Flirting with trying something new this year? February’s the month to fall in love with some of these of-the-moment design trends (or to take their curators out to a nice steak dinner):
Tops our list because they are smart (both mentally and aesthetically). We’ve seen resources for type nerds flourish over the past few years, and the internet can now satiate a designer’s every typographical appetite. Most recently, we see the emergence of type that can be read from any orientation or position, or backward and forward.
In an age where all the information that we could ever need exists in a 6″ x 2″ device in our pocket, designers and developers are creating new and interesting ways to interact with that content. Enter parallax scrolling, a new way to engage with a web presence. Think traditional animation mixed with optical illusions.
Visible imperfections remind us of the craftsmanship behind design. The revitalization of the stamp has become the easiest way to fulfill this desire, allowing designers to prepare a space for imperfection and the means to execute it.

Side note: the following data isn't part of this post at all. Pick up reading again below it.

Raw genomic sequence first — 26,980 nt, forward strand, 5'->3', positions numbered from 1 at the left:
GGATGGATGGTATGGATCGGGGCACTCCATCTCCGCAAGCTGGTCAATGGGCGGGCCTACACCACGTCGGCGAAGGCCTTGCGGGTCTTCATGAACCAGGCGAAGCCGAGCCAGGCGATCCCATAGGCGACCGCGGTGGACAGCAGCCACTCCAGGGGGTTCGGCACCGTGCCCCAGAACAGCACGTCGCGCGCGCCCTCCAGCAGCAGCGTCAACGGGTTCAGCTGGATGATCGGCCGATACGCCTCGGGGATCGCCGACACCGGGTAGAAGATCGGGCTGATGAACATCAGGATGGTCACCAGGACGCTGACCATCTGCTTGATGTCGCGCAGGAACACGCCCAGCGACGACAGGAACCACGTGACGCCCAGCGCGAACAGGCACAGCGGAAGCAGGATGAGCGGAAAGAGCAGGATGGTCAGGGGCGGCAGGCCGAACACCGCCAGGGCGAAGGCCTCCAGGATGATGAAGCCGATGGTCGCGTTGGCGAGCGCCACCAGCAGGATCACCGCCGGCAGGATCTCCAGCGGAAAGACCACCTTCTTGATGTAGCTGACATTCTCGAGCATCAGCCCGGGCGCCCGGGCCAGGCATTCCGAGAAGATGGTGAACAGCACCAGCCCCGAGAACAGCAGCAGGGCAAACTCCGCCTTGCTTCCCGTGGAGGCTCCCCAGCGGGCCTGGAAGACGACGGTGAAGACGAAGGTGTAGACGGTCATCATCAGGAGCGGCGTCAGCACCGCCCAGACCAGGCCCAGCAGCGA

Representing old technology with new is a thing of beauty, and we’re seeing a surge in this technique, even on the big screen. The twitching, glitching and ghosting of images across a screen is mesmerizing… dare you to end this clip early:
A return to minimalism has been trending in the design world for the last half decade, and even though we see it everywhere doesn’t mean that that we’re sick of it. If anything, the mass quantity of crappy execution makes the successful minimalism really shine.
Whether it be latitudinal, longitudinal, or diagonal, lines are a long-time friend. They seem to be one of the most simplistic uses of pattern, elegantly using repetition and a constant rhythm to add a sleek and humanistic quality to design. They may not be as young as they used to be, but with age comes experience.
This interface element started to pop up a few years ago as mobile users began to shift web usage from desktop to mobile. With responsiveness now standard, our fat fingers need more wiggle room for a more fluid experience. Aside from being functional, bigger buttons give type a larger runway for strutting its stuff.
As the presentation and exchange of information moves toward digital, designers are rethinking their approach to printing. We all love the experience of holding and interacting with a physical artifact which is why we’ve seen a transition to printing budgets that focus on quality ingredients. There are some things that a glass screen, mouse click, or gesture will never be able to recreate…at least not yet.